On Valentine’s Day, Tonya texted me (don’t get excited, she was thanking me for tracking down some squirrely accounting details for our taxes) and commented that my notifications were silenced in Messages.
It was noon, and there was no reason I would be hiding from notifications, particularly from her, and I noticed her message right away on my iMac. Curious about why Messages claimed I had notifications silenced and certain that I hadn’t intentionally enabled any Focus, I started checking all my devices.
No Focus was active on my iMac or iPhone, the devices I use most frequently and those that would be most likely to change my Focus. My next thought was my iPad Pro, which I use infrequently enough that it’s often out of power. It was indeed dead, so I thought perhaps it had died while in the nightly Do Not Disturb such that Focus had gotten stuck. But no—as soon as the iPad powered up, it became clear that no Focus was active, and Tonya’s iPhone continued to report that I had notifications silenced.
That left my M1 MacBook Air. I don’t particularly care about Focus on my Macs because I rarely use them during hours or in situations when I don’t want to be disturbed. However, I had enabled the Share Across Devices option when we were covering Focus changes in Apple’s latest operating systems (see “What’s New with Focus in iOS 16,” 7 October 2022).
This setting caused the MacBook Air to inherit my Driving and Sleep settings in Focus, which is confusing because they’re triggered by the iPhone, and if my iPhone thinks I’m either driving or asleep, I’m certainly not using the MacBook Air. For unknown reasons, the MacBook Air would regularly throw a notification about how the Driving Focus was enabled. I never understood why, because the Driving Focus is triggered only by the iPhone connecting to our cars’ Bluetooth systems, and I was patently not driving when I had the MacBook Air open on my lap in the dining room. But I hadn’t noticed it making any difference, so I never looked into it.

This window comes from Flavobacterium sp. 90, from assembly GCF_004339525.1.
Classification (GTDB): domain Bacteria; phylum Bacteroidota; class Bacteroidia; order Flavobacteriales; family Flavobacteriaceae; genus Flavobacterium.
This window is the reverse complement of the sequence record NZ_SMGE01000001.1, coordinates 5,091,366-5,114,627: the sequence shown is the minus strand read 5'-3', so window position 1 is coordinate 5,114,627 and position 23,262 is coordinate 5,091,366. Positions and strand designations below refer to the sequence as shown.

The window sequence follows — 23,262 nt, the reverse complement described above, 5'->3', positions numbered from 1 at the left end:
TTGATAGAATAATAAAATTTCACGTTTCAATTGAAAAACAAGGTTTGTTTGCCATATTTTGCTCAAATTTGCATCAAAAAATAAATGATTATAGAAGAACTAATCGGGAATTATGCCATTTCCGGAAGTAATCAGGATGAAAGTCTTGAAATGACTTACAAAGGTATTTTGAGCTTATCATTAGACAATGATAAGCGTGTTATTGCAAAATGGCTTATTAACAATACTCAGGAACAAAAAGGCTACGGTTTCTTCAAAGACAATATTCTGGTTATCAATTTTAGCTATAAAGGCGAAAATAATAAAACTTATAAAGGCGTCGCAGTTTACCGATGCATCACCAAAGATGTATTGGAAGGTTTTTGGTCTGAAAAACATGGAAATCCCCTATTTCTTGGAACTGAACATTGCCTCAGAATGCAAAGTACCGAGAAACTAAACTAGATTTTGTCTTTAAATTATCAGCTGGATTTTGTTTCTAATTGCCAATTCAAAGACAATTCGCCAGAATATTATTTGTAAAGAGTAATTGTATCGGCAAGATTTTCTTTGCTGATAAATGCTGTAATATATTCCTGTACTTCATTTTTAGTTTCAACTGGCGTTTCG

Until now. I use Messages only a few times per day, but no one had previously commented about my notifications being silenced. In fact, Tonya was sensitive to it because she found herself in the same situation last weekend when I noticed that her notifications were inappropriately silenced. We haven’t had time to track that one down.
Once I realized that Focus on the MacBook Air was the culprit, the fix was simple. I first turned off the Share Across Devices option. Then I deleted the Driving Focus, with prejudice, and also deleted the Sleep Focus since that’s equally nonsensical on the Mac. Finally, since I seldom use the MacBook Air during my normal Do Not Disturb hours—and if some unusual situation or emergency causes me to be working late, I do want notifications!—I neutered the Do Not Disturb Focus by deleting its schedule. I would have deleted it, but Focus doesn’t allow that. For sanity’s sake, I did the same to Focus on my iMac as well.
This situation is a perfect example of how Focus makes using Apple devices more unpredictable (see “Apple’s New Focus Feature May Be Overkill,” 20 January 2022). Generally speaking, I’m in favor of clever systems with lots of options, but only when those options don’t force users into complex troubleshooting scenarios, particularly with missed communications.
So I stand by my key recommendation from my original article:
Stick with the standard scheduled Do Not Disturb and Driving notifications, plus Sleep if you use watchOS’s sleep tracking capabilities. Those classic capabilities—blocking notifications during specific times, such as when you’re asleep and while driving—address the needs of most people.
To that, I’ll now add that you should turn off Share Across Devices unless you’re sure you want your iPhone to control the Focus state on other devices.